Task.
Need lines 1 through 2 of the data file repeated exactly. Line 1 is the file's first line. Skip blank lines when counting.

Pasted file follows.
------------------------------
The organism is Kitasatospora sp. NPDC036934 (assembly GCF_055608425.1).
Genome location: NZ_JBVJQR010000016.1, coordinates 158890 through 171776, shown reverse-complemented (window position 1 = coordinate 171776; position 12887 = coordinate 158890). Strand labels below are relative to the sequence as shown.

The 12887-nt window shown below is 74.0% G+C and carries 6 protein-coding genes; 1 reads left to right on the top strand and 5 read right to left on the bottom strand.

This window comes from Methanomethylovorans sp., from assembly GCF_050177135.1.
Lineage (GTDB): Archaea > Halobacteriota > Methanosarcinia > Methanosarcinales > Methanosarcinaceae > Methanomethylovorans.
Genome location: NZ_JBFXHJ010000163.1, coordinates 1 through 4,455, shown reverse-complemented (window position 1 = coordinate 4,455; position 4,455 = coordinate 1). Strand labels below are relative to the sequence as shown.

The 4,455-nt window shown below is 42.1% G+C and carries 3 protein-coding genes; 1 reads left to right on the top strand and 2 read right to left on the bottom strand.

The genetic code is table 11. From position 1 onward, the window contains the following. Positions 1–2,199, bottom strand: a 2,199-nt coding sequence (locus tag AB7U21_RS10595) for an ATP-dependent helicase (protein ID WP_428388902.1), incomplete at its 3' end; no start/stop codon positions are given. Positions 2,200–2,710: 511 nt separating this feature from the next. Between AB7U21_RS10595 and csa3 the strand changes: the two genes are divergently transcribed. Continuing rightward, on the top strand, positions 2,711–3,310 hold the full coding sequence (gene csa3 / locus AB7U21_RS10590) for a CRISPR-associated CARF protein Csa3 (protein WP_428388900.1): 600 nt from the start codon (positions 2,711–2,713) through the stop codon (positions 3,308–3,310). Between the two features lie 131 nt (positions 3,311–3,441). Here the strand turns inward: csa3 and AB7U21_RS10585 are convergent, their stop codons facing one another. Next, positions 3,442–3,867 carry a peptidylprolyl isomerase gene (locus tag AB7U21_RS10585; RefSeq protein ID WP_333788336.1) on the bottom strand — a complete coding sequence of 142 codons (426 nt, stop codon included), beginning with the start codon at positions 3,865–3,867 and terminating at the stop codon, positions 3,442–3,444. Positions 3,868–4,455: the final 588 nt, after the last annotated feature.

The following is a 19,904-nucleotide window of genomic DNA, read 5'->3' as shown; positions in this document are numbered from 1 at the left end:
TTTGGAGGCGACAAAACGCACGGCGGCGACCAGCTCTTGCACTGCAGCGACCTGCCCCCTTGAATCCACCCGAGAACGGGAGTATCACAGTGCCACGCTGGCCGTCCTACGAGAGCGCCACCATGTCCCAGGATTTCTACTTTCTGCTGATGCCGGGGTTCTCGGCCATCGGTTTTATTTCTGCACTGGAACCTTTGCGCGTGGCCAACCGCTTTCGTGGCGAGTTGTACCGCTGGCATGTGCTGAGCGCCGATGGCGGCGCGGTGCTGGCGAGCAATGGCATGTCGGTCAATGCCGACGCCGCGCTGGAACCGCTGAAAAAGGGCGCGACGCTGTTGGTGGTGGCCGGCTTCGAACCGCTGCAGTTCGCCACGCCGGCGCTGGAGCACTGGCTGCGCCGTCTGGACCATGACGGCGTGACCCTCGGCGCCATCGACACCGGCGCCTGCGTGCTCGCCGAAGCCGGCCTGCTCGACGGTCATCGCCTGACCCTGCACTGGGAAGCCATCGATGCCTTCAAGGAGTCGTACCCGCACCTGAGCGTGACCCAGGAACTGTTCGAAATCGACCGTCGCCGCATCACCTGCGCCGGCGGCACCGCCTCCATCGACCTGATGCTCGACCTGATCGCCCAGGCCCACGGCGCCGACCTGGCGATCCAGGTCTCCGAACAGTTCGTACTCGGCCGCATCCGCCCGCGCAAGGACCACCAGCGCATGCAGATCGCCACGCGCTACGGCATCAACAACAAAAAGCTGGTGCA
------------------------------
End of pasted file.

The organism is Kitasatospora sp. NPDC036934 (assembly GCF_055608425.1).
Genome location: NZ_JBVJQR010000016.1, coordinates 158890 through 171776, shown reverse-complemented (window position 1 = coordinate 171776; position 12887 = coordinate 158890). Strand labels below are relative to the sequence as shown.